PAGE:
When facing a conflict, sometimes the option of running away is presented as a viable solution. But running away only adds to the problem instead of solving it.
In Syrie James’s new romance novel, Runaway Heiress: A Novel Book, Alexandra Atherton is an American heiress who is in London to find an aristocratic husband. Her mother is pushing for a match that Alexandra would do anything to avoid. That includes running away and taking on a new identity. Her plan is to return to New York before anyone can notice that she is gone. But that plan doesn’t quite go through as Alexandra imagined it to be.
Thomas Carlyle, the Earl of Longford, has a title, but not the income to maintain the title or the family home. He earns what he can as a painter, but it’s barely enough to make ends meet. Then he meets Alexandra, who awakens feelings him that he has long since buried. He could walk away from her, but Thomas also has two younger sisters who have again forced another governess to find another employer.
Instead of being a short-term solution to a long-term problem, Alexandra finds that she is succeeding as a governess. She is also getting closer to her charges and her employer. The problem is that the relationship between her and Thomas is crossing the line from employer and employee to something else. The question is, how will that relationship change when Alexandra’s secret is revealed?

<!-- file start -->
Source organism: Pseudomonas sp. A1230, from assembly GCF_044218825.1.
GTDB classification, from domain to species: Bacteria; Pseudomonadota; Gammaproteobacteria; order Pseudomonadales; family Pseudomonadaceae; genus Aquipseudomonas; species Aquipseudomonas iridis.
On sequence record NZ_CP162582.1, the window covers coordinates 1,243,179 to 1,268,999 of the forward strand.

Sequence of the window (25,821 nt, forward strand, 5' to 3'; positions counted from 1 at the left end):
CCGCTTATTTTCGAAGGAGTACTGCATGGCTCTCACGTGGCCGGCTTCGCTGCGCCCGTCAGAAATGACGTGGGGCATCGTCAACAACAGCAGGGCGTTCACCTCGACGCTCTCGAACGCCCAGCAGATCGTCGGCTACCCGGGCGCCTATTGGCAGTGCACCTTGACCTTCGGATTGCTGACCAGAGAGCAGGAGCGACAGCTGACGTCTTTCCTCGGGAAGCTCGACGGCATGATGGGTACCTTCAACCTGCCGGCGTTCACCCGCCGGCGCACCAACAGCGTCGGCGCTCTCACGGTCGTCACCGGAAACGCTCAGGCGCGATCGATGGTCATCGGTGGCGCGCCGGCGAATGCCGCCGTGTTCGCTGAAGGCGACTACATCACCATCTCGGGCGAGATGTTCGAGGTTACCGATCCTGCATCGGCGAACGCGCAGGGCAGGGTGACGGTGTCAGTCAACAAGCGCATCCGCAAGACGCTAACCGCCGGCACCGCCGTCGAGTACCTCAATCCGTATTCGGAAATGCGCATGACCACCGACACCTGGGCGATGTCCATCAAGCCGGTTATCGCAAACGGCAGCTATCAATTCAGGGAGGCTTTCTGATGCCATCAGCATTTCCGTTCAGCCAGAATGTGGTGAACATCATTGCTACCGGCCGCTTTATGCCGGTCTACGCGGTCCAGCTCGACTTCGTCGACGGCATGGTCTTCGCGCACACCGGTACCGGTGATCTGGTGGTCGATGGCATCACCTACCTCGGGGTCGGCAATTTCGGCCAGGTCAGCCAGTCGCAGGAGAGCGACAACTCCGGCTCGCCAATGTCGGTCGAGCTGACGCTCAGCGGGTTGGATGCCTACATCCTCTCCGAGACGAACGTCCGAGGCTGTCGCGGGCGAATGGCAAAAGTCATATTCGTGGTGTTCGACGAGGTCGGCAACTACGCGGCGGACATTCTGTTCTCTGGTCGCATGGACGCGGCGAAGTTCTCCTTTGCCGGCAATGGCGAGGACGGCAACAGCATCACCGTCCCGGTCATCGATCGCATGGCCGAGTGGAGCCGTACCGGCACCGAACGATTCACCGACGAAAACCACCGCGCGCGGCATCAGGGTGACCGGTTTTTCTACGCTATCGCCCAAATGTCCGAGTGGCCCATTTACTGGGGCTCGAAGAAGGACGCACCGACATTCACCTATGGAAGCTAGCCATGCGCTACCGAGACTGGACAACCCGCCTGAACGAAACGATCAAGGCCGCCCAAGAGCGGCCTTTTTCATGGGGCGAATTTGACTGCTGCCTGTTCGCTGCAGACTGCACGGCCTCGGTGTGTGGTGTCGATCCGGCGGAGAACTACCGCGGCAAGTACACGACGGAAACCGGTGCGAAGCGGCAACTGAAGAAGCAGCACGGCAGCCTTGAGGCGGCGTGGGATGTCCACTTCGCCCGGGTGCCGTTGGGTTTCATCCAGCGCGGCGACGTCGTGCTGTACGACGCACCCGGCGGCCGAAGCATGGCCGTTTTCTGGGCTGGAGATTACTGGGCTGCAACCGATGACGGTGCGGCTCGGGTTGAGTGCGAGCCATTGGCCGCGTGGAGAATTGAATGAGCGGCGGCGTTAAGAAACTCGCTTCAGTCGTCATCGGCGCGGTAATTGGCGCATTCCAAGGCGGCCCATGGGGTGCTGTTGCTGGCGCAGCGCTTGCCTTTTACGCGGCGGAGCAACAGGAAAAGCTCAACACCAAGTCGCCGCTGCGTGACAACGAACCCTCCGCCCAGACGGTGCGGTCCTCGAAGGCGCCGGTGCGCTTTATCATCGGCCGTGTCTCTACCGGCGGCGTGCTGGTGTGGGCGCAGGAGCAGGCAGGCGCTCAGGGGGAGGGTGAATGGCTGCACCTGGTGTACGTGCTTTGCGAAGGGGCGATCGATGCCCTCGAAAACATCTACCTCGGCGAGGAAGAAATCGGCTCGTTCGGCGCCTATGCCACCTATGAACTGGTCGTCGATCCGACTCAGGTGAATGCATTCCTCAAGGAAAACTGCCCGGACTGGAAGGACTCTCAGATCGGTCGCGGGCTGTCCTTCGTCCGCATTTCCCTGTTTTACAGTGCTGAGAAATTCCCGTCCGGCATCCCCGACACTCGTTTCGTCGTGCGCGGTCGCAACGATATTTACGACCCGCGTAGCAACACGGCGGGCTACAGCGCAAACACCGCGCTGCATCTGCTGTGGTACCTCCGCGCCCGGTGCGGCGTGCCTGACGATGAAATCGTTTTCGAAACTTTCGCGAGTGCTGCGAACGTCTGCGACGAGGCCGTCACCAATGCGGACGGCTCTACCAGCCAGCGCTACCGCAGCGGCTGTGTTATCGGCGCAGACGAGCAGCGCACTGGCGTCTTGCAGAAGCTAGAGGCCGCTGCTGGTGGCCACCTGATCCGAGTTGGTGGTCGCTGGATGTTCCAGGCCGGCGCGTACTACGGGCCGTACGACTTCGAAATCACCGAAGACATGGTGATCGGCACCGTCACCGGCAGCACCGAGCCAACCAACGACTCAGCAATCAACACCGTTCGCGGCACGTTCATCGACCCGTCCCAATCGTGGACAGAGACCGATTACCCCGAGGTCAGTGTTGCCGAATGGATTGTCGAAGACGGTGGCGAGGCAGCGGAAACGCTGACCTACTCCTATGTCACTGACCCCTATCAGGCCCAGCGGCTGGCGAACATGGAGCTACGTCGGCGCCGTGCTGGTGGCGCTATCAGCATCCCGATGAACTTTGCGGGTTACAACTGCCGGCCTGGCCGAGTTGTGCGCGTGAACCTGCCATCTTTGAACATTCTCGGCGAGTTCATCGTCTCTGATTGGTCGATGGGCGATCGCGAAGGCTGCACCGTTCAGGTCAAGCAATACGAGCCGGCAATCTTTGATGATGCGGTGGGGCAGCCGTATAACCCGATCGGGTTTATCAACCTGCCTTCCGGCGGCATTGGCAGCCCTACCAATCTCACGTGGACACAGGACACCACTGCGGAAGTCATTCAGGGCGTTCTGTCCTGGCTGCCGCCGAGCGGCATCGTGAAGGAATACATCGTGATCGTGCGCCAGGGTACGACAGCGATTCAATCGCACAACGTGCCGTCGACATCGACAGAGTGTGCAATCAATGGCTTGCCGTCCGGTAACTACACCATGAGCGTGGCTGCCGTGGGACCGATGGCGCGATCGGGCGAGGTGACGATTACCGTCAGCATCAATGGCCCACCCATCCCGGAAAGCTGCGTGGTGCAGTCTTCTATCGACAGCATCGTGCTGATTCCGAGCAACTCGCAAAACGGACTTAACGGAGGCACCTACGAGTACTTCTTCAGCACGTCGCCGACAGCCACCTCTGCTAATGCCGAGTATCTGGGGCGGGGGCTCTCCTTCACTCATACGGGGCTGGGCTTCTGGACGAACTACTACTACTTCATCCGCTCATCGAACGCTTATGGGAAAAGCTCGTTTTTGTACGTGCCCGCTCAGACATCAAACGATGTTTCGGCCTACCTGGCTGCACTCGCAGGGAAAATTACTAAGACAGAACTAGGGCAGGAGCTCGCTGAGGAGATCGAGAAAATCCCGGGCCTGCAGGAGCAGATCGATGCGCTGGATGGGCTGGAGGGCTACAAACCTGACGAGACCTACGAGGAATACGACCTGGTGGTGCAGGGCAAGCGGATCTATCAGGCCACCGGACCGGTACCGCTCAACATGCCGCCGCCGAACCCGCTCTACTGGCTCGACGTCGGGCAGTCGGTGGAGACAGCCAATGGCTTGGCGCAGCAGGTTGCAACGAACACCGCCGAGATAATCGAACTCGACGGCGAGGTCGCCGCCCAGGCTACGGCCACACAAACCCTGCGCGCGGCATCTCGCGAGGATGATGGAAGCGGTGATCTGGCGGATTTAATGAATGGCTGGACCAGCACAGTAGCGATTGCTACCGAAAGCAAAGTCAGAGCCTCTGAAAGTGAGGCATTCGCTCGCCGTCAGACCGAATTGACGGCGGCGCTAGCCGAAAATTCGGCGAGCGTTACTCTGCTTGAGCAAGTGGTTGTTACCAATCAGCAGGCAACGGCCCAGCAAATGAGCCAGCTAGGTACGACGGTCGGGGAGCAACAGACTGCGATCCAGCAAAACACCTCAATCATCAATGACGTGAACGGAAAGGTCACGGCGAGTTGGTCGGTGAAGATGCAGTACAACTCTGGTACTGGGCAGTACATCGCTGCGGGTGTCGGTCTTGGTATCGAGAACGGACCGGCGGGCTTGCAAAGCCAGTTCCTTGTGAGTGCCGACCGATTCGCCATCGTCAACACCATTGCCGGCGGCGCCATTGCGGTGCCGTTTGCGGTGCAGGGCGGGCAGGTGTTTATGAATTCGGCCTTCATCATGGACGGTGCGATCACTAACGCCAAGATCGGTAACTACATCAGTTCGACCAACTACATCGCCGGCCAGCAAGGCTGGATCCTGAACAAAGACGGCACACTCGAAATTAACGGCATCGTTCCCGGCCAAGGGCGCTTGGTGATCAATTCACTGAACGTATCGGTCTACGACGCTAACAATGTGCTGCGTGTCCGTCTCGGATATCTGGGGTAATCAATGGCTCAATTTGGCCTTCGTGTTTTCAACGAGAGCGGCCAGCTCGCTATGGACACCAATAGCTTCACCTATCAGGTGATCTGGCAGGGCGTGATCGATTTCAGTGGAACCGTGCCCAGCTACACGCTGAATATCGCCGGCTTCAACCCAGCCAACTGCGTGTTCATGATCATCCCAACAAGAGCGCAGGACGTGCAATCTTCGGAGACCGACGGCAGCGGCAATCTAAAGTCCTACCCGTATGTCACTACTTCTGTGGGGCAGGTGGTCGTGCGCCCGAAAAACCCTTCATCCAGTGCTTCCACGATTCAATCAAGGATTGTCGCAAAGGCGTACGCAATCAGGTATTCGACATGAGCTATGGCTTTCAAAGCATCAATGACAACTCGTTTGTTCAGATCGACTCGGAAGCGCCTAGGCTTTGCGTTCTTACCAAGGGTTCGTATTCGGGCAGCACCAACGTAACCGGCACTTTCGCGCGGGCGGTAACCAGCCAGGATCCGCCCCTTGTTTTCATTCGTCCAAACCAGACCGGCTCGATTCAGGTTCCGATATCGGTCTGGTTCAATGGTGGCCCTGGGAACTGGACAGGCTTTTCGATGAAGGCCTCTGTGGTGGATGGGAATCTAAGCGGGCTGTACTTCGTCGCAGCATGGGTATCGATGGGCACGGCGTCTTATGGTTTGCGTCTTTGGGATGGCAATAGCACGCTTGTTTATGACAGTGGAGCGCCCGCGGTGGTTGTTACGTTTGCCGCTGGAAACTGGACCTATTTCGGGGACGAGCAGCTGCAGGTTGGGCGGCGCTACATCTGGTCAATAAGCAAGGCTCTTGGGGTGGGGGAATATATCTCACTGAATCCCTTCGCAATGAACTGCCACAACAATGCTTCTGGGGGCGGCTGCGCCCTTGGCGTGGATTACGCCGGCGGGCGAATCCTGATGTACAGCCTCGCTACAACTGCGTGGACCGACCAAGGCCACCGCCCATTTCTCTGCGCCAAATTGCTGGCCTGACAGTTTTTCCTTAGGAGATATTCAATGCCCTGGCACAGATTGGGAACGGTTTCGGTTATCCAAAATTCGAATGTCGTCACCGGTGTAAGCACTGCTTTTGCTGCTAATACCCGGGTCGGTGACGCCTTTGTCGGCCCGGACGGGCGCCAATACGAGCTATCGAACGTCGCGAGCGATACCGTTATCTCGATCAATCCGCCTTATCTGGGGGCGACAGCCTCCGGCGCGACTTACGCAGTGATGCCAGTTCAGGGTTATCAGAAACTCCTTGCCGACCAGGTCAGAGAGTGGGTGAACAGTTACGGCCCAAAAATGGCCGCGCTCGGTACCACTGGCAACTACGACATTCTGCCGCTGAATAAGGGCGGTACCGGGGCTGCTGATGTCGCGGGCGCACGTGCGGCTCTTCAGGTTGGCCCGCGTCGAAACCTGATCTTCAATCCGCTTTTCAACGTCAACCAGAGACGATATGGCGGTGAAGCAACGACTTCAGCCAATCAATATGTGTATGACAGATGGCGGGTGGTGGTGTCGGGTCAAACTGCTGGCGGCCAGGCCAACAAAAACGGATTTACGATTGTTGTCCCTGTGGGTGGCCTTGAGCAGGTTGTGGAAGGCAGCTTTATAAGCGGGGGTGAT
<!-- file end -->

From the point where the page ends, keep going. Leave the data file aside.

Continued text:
I’ve been a fan of Syrie James for a few years. This book only adds to my esteem for her work. The book is well written, the tension is just right and the physical/sexual interaction between Alexandra and Thomas is perfect.
I recommend it.
There are two types of writers who write Jane Austen related novels, whether they be about the author herself, or about her characters. There are those that touch the surface and merely imitate the world that Austen knew and then there are those that inhabit that world. While no modern writer can truly recapture Jane Austen’s original and timelessness voice as a writer, Syrie James come pretty close.
I have two of her books presently in my library, her most recent novel is Jane Austen’s First Love. Years before, Jane’s older brother Edward was so charming to the Austen’s childless cousins, the Knights, that they adopted him and named him their heir. Edward is now 23 and recently engaged to Elizabeth Bridges. Eager to introduce his soon to be in laws to his family, Edward invites family to meet the Bridges.
Now fifteen years old, Jane is a typical teenage girl. She dreams of falling in love and writing the perfect novel. On the way to meeting her brother’s future in laws, she meets Edward Taylor and as teenage girls often do, fall quickly and madly in love. But there may be another young woman destined for Mr. Taylor. Meanwhile, Jane, conjuring the same matchmaking schemes that Emma Woodhouse would later use, identifies some couples who may or may not be correctly paired up and admits her first impressions of her new acquaintances may not be all together correct.
I loved this book. We think of Jane Austen of this smart, well rounded, intelligent grown woman who occasionally talked snidely behind others back. But underneath all of that is a former teenage girl who had innocent dreams of growing up, finding herself and falling in love.
I highly recommend this book.